Who are they?
Hilla Becher was a German artist born in 1931 in Siegen, Germany. She was one half of a photography duo with her husband Bernd Becher. For forty years, they photographed disappearing industrial architecture around Europe and North America.
They won the Erasmus Prize in 2002 and Hasselblad Award in 2004 for their work and roles as photography professors at the art academy Kunstakademie Düsseldorf.
How did they become a duo?
They began collaborating together in 1959 after meeting at the Kunstakademie Düsseldorf in 1957. Bernd originally studied painting and then typography, whereas Hilla had trained as a commercial photographer. After two years collaborating together, they married.
What did they photograph?
Industrial structures including water towers, coal bunkers, gas tanks and factories. Their work had a documentary style as their images were always taken in black and white. Their photographs never included people.
They exhibited their work in sets or typologies, grouping of several photographs of the same type of structure. The are well known for presenting their images in grid formations.
Was it even photography in the first place?
Well technically yes, but their work has also been referred to as sculpture. The Bechers called the subjects of their photographs ‘anonymous sculptures’, and they produced a successful photobook of the same title in 1970.
In 1990, they received an award at the Venice Biennale not for photography, but sculpture, due to their ability to illustrate the sculptural properties of architecture.
What were the common themes?
Overlooked beauty and the relationship between form and function. Both subjects addressed the effect of industry on economy and the environment.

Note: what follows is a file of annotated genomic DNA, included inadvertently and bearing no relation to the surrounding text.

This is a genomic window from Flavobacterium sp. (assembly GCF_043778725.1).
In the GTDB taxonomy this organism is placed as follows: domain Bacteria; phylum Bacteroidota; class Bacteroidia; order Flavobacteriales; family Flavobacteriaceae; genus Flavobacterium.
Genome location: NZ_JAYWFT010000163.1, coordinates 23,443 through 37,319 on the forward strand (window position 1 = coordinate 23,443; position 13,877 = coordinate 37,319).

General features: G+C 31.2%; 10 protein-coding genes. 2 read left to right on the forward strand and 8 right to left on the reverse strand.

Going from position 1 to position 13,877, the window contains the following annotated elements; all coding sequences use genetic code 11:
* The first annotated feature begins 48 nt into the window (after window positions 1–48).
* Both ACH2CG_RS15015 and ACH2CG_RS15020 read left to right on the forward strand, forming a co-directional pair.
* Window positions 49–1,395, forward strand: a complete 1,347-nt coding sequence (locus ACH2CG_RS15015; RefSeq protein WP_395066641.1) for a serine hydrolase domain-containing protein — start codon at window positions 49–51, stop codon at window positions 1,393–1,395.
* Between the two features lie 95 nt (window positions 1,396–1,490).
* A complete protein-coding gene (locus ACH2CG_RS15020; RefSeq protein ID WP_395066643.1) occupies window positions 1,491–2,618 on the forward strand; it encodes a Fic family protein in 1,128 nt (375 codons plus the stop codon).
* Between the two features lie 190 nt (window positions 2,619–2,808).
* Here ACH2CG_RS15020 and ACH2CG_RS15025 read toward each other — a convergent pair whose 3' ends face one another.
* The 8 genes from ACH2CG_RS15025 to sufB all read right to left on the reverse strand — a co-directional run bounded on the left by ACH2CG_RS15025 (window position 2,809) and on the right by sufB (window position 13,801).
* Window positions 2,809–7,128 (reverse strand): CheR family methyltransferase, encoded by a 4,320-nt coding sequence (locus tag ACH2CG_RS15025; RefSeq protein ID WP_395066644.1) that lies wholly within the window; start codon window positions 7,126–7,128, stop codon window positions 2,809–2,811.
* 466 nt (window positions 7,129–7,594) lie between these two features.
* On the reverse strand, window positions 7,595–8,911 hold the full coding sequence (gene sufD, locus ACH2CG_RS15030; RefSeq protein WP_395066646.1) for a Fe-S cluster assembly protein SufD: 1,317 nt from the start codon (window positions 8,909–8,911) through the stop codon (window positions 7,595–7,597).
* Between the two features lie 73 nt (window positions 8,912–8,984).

What were their key works?
Their first photobook Anonymous Sculptures was published in 1970 and is their most well-known body of work. The title is a nod to Marcel Duchamp’s readymades and indicates that the Becher’s referred to industrial buildings as found objects.
The book consisted of an encyclopaedic inventory of industrial structures including kilns, blast furnaces and gas-holders categorised into sections (the pot, the oven, the chimney, the winch, the pump, and the laboratory.)
What was their legacy?
As professors of The Dusseldorf School of Photography, they influenced a generation of German photographers who were their students (including Andreas Gursky, Candida Höfer, Thomas Ruff and Thomas Struth.)
What do the critics say?
The Bechers approached photography the way a botanist might approach the cataloguing of flora and fauna
Sean O’Hagan, the Guardian
They are the lines on the face of the world. The photographs are portraits of our history. And when the structures have been demolished and grassed over, as though they were never there, the pictures remain.
Michael Collins, The Long Look
I was struck as always by the underlying sense of loss and melancholy that emanates from these photographs: you are looking at a lost world, however soul-destroying that world was for those who had to live and work in it.
Sean O’Hagan, the Guardian
Becher in quotes…
The question ‘is this a work of art or not?’ is not very interesting for us.
Instant Expert, American Photo
By placing several cooling towers side by side something happened, something like tonal music; you don’t see what makes the objects different until you bring them together, so subtle are their differences.
Hilla Becher obituary, the Guardian
We photographed water towers and furnaces because they are honest. They are functional, and they reflect what they do - that is what we liked. A person always is what s/he wants to be, never what s/he is. Even an animals usually plays a role in front of the camera.
Süddeutsche Zeitung Magazin